The role of usage data in informing decision making
processes, engaging stakeholders and assessing value
LauraWong, library analytics services analyst, Jisc
Why use e-resource usage data?
E-resource usage data provides…
»evidence to back up decisions and support cases
»metrics used in reporting and monitoring
»additional source of information
which then enables and supports…
»informed collection development decisions
»new insights and a different perceptive
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Analysis and interpretation
»Stats need to be interpreted to provide useful information
»What is being counted?What is the unit of use?
› click, download, search, view etc.
»What does that count mean?
› Add context
› Make comparisons
»Not used in isolation – usage data needs to be used
alongside other data, information and knowledge
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What to buy, what to keep and what to cancel
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Feedback and evaluation
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Impact and value
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JUSP case study
»Regularly collected and monitored usage but asked could we make
»Systematic journals review
› Identified low use titles for review
› Calculated cost per use
› Considered factors such as impact, subject, cost and format
› Consulted with academics
»Saved money and re-allocate budget to more relevant resources
Using JUSP to improve collection management and strategy
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Practical challenges of working with usage data
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Collection – time and effort required to collect data Collects on behalf of libraries
Single point of access
Collation – time and effort required to process data for analysis Aggregates and summarises
Supports Jisc Collections
Consistency – reliability of data Standards based (COUNTER)
Central point of contact, expertise and support
Context – combining and matching with other information Export data
Core journal titles and KB+
Communication – engaging others Community, support and training
Further information about JUSP
»Joining information - http://jusp.jisc.ac.uk/join/uk-academic-libraries/
»Can JUSP help? - http://jusp.jisc.ac.uk/docs/Can_JUSP_help.pdf
»Use cases - http://jusp.jisc.ac.uk/use-cases/
»Case studies - http://jusp.jisc.ac.uk/case-studies/
»Video guides - http://jusp.jisc.ac.uk/screencasts/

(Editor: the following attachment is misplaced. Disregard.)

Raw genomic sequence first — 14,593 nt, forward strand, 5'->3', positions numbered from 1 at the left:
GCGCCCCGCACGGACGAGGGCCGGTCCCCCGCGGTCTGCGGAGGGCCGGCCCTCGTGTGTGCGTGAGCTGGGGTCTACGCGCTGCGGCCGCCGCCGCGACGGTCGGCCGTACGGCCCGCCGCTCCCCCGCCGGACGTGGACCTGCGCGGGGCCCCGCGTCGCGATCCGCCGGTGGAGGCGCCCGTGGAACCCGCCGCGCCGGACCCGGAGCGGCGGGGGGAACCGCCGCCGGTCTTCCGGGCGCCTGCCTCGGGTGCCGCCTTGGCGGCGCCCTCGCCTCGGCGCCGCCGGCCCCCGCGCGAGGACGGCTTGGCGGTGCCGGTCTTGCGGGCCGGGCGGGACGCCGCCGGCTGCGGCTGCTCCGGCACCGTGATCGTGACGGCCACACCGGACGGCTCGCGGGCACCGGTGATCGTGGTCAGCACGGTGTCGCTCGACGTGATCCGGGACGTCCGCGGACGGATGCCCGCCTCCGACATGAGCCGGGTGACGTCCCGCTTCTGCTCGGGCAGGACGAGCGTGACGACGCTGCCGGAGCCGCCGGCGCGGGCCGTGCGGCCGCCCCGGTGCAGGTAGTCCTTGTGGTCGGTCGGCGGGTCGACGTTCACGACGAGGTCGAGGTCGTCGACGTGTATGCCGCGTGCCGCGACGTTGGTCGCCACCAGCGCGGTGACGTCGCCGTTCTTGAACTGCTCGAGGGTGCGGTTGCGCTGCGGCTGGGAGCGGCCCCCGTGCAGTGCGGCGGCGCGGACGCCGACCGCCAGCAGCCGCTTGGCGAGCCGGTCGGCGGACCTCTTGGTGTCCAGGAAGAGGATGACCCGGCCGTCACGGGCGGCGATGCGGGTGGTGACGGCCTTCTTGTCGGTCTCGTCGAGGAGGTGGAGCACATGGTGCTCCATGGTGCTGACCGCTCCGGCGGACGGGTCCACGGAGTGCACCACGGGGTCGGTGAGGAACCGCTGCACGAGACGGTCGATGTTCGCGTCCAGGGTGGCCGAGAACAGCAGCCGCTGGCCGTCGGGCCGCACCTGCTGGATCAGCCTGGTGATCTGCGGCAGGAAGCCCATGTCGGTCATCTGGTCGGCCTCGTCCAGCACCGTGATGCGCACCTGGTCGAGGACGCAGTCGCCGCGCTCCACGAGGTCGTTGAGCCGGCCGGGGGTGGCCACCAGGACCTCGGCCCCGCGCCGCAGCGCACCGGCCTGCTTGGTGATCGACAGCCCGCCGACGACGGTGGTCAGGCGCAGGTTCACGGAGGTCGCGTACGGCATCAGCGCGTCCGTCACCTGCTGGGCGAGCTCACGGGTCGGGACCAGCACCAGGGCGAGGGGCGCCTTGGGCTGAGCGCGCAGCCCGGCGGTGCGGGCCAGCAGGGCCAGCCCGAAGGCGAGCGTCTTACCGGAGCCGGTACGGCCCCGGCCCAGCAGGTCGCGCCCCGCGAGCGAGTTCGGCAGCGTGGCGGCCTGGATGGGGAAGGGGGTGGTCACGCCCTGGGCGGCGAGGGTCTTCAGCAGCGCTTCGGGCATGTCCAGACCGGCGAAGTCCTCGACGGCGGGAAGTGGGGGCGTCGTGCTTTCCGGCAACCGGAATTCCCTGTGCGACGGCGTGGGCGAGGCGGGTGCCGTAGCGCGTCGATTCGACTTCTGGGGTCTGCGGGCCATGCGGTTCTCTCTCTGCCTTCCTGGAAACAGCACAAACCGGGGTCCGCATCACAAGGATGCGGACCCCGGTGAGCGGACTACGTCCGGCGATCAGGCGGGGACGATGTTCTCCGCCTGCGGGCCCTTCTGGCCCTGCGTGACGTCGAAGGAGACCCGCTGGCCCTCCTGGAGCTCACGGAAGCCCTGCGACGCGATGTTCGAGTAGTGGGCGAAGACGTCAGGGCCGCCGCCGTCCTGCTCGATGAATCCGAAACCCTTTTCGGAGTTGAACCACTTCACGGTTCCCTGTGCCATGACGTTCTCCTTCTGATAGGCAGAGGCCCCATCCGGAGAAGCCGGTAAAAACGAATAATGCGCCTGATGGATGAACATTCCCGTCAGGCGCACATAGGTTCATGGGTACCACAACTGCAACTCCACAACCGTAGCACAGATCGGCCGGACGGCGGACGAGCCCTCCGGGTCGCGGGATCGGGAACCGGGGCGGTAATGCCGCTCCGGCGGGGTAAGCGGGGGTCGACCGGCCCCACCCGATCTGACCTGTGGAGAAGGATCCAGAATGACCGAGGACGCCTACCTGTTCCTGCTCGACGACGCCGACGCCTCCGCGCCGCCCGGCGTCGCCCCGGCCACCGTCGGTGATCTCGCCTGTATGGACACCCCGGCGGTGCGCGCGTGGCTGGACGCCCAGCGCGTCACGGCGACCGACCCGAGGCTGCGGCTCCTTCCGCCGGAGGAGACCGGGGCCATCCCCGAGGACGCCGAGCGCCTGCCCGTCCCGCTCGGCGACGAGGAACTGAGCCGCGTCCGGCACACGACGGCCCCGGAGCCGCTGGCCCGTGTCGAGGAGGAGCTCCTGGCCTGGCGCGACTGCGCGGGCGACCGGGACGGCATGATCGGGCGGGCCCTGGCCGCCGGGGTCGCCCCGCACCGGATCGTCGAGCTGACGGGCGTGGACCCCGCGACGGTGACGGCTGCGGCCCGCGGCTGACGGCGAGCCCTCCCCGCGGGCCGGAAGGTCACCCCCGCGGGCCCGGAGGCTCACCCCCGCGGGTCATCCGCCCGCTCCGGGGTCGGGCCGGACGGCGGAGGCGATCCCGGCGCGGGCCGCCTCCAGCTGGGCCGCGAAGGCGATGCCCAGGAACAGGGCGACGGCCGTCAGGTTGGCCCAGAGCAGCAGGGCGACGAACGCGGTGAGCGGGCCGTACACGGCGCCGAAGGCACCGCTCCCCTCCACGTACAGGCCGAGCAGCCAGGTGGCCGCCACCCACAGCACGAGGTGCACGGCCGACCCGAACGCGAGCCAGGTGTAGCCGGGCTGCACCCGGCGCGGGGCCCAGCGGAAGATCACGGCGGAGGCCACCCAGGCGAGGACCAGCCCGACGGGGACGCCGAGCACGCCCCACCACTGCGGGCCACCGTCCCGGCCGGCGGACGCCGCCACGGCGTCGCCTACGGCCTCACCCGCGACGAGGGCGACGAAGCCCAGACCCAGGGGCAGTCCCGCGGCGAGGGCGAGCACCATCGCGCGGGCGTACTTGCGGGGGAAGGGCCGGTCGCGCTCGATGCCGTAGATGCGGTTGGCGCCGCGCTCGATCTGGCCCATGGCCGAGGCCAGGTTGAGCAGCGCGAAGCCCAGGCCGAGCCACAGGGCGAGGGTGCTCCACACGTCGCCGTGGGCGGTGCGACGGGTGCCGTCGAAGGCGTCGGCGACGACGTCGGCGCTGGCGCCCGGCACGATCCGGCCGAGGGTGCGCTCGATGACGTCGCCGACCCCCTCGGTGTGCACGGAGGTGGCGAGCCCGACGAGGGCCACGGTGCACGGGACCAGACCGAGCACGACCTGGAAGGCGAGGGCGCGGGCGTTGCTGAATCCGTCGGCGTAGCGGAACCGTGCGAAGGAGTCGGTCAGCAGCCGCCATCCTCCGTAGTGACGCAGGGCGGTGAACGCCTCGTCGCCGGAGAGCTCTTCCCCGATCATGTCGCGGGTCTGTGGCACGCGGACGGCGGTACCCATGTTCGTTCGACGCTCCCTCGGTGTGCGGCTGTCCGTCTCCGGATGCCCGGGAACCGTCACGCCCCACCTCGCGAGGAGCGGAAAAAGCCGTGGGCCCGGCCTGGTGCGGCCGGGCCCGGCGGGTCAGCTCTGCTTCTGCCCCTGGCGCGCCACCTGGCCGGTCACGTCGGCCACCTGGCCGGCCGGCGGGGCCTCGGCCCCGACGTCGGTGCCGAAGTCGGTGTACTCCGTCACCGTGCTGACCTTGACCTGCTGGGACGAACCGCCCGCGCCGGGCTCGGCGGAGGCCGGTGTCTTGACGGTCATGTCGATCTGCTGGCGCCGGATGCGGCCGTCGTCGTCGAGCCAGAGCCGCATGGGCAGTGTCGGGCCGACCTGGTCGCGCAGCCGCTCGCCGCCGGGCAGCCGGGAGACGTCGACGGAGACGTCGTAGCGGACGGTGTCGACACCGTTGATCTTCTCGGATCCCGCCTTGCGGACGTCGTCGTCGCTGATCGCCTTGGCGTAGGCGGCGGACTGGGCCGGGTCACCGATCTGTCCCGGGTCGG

»Webinars and slides - https://jusp.jisc.ac.uk/events-training/
› JUSP for further education - 16 Jul 2018
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Any questions about JUSP
»Contact your Jisc account
Any other questions about Jisc
and Jisc services
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I work at Jisc on two services focused on usage data. JUSP which is a service that collects usage data on behalf of libraries, and IRUS which gathers repository usage.
Today I will be drawing on my experience of working on JUSP and collages to get them set up in JUSP and speak to you about the role of e-resource usage data in libraries.
In this presentation I will provide an overview of the range of ways libraries and LCRs are using usage data to ultimately improve their service.
When we ask a library or Learning Resource Centre why they have started using JUSP or usage data more generally, the main drive is often around the need to provide evidence or be more data driven
E-resource usage data provides evidence to back up decisions or support cases.
Usage data can also be turned into metrics – things that you can report or using to monitor progress. Another reason for collecting usage data.
And generally provides an additional source of information.
But these are just numbers and figures. It what you do with the evidence, metrics and information that makes it really useful. The usage data then enables and support activities such…
Informing your collection development decisions
Informs your discussions with a range of stakeholders (from learners through to publishers). Having sight of user data will change the conversation you have with publishers or learners.
They can offer new insights and a different perceptive – sometimes the usage shows you something unexpected and encourage you to ask questions.
Simply collecting and viewing the usage statistics alone isn’t going to tell you what you need to know. One of the main considerations when viewing usage data is around interpretation.
stats need to be interpreted to provide useful information – they need have meaning.
First you need to understand what is being are counted. What is a unit of use?
Usage statistics are essentially counts of events and activity. This could be a click, download, search or view or something else. There isn’t a single definition or metric for use. This means that usage is not always comparable. You need to make a decision about which metric to use.